Here’s something to consider the next time you’re shopping for a bank.
A new report from Durham-based Reinvestment Partners, a consumer advocacy group, says there are big differences in the way banks handle overdraft fees.
In issuing the report, “The Secrets of Overdraft,” the group is calling on regulators to rein in certain practices for a service it calls “far too complicated” for consumers.
You might be aware that, under federal rules that took effect in 2010, your bank or credit union can’t charge you for overdraft fees on automated teller machine or debit card transactions unless you’ve opted in to overdraft protection.
(Banks and credit unions are still able to charge you overdraft fees if a check or certain recurring electronic payments would have overdrawn your account – even if you did not opt in to overdraft protection.)
But you might not be aware that, outside of those rules, banks are given latitude to design policies governing how they charge you overdraft fees.
In one example that Reinvestment Partners notes, some banks charge a single fee when an account is overdrawn at the end of the day, while others charge overdraft fees on a per-transaction basis.
In another example of how policies can differ, some banks will not charge overdraft fees if an overage falls under a certain amount. Others don’t provide such a cushion.
The nation’s biggest banks by asset size tend to collect the most in total overdraft fees. For example, Charlotte-based Bank of America, the second-largest bank by assets, earns the second-highest amount from the fees.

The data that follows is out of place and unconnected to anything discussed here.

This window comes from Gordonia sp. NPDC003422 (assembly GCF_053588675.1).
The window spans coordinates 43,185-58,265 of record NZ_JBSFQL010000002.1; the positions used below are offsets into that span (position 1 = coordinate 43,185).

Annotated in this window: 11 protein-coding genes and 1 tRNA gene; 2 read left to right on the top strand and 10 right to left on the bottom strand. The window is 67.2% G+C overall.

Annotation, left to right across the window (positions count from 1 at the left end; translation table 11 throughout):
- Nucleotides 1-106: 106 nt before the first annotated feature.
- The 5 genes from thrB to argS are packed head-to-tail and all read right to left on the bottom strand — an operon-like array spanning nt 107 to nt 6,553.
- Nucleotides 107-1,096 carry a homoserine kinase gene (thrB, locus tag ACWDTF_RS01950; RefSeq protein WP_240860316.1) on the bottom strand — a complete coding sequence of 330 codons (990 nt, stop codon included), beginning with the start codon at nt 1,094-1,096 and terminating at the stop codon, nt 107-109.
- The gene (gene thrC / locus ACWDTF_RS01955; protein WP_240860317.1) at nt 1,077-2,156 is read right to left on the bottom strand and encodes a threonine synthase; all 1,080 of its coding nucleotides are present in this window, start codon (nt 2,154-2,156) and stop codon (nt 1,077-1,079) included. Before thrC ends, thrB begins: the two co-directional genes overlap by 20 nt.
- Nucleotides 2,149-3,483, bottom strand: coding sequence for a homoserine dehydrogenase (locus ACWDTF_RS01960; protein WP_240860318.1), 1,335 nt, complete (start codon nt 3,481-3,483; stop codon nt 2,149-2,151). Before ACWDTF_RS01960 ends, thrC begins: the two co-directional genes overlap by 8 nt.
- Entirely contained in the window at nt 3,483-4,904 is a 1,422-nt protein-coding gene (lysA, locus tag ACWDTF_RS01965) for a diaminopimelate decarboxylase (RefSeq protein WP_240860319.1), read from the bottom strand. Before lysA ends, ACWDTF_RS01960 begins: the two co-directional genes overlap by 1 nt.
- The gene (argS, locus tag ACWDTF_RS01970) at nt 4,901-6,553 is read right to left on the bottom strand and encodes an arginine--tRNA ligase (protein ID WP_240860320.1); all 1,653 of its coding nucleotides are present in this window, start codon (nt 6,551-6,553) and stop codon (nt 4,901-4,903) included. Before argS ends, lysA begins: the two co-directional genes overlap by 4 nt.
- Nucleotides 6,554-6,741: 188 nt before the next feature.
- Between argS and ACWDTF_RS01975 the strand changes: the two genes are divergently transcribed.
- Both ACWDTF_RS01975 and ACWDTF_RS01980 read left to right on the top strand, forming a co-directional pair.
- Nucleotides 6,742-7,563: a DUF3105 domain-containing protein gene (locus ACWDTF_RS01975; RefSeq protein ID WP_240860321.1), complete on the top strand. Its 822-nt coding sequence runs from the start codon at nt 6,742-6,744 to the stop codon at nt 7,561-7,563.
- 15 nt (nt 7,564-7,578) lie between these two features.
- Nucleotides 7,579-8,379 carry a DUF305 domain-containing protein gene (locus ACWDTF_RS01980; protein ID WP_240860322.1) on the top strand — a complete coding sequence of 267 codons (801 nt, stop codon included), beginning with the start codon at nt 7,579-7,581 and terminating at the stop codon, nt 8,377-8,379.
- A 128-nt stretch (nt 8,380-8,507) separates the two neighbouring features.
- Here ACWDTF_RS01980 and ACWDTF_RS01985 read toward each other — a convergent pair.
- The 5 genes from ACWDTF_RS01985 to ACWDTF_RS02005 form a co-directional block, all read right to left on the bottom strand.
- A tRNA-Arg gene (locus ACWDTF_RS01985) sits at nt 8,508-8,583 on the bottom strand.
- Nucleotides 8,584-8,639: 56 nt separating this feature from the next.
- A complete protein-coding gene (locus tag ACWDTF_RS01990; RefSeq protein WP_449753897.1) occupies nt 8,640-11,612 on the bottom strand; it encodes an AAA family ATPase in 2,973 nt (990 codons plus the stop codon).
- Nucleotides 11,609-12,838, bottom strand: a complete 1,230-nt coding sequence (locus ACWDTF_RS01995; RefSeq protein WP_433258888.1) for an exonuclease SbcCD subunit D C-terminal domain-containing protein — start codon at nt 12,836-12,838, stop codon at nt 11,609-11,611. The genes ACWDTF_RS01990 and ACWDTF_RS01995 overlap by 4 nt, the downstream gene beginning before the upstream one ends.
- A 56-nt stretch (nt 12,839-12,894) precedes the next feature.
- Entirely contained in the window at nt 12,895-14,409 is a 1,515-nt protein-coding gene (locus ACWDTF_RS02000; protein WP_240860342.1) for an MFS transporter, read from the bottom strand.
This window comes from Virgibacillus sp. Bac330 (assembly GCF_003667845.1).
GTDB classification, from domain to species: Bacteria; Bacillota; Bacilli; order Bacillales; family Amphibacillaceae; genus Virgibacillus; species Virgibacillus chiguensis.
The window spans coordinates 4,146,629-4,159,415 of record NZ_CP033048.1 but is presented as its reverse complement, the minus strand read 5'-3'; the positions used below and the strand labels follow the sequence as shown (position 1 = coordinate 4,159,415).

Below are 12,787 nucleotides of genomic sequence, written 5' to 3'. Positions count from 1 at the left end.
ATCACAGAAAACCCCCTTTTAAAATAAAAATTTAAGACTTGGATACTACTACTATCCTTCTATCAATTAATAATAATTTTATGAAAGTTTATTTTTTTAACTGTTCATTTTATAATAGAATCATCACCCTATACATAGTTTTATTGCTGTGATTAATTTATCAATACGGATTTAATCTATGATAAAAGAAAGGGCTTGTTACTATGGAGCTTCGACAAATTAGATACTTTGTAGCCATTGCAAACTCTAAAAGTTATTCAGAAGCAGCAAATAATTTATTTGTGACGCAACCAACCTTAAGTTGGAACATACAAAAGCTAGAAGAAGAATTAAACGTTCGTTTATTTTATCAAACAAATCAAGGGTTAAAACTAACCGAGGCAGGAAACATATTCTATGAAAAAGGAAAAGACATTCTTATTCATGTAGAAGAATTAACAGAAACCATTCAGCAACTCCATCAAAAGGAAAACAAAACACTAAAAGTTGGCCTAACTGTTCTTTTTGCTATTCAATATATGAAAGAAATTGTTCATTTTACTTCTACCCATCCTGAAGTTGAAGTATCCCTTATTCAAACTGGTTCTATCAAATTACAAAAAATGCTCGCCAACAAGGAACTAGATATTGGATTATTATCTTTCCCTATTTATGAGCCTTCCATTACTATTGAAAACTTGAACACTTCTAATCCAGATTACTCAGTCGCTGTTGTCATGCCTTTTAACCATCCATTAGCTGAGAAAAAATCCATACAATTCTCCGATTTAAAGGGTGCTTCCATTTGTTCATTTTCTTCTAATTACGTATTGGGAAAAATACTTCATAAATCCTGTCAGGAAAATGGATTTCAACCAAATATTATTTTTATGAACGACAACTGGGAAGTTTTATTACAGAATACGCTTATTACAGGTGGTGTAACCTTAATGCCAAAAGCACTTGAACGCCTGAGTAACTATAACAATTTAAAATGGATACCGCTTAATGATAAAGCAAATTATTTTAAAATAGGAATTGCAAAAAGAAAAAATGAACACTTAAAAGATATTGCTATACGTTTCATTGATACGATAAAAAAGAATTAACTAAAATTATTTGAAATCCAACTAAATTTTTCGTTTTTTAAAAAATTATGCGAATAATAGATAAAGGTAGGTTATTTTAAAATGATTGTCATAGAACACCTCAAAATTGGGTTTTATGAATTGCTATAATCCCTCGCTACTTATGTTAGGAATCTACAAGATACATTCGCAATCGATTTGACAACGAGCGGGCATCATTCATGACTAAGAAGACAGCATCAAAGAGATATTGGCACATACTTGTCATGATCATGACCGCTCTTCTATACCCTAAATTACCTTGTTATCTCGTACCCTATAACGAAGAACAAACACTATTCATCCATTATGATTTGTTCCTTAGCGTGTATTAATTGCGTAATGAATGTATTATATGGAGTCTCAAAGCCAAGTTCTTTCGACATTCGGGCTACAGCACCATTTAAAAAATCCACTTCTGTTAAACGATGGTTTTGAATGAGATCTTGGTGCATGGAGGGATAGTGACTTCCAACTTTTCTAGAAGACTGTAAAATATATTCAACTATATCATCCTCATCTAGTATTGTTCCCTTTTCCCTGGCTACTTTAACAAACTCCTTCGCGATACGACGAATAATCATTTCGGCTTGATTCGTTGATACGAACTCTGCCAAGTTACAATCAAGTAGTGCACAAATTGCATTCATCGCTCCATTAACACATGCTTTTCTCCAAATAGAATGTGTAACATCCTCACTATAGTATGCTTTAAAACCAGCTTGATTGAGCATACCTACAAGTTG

Based on another calculation – overdraft fees per every $1,000 in consumer deposits – smaller banks rank highly in the first six months of 2015.
Winston-Salem-based BB&T, for example, is sixth by that measure, collecting $77 in fees for every $1,000 in deposits. Bank of America did not make the top 15, while Wells Fargo ranked 13th.
BB&T allows an account to be charged up to six overdraft fees in one day. Some other banks allow fewer fees per day, while still others allow more. BB&T declined to comment.
Overdraft fees remain big business for banks.
The industry collected $5 billion in such fees during the first six months of 2015, according to Reinvestment Partners, citing figures that regulators required banks to start breaking out in 2015. The average overdraft fee is $35, the report says.
Among the changes Reinvestment Partners wants regulators to make to banks’ overdraft practices: nstituting a ban on overdrafts for ATM withdrawals and one-time debit card purchases.
In another change the group is calling for, banks could no longer process your transactions from highest to lowest amount, a practice that raises your odds of an overdraft.
Such changes should reduce fees to consumers while also creating more clarity, Reinvestment Partners says.
But any moves by regulators to make overdraft practices more uniform could face industry opposition.
Banks in recent years have touted their diverse overdraft policies as healthy for competition and consumer choice. Also, some banks have taken steps to put more overdraft protections in place for consumers. For example, in 2010, Bank of America began banning customers from overdrawing their accounts when making debit card purchases.
Regulators, for their part, are poised to push for more changes.
In a blog posting in November, the Consumer Financial Protection Bureau said it is preparing to make more rules affecting overdrafts. The regulator noted that it has previously highlighted potential concerns about overdraft programs, including how consumers opt in to the coverage.
Even if regulators don’t step in, the Reinvestment Partners report serves as a reminder that consumers worried about overdraft fees should shop around.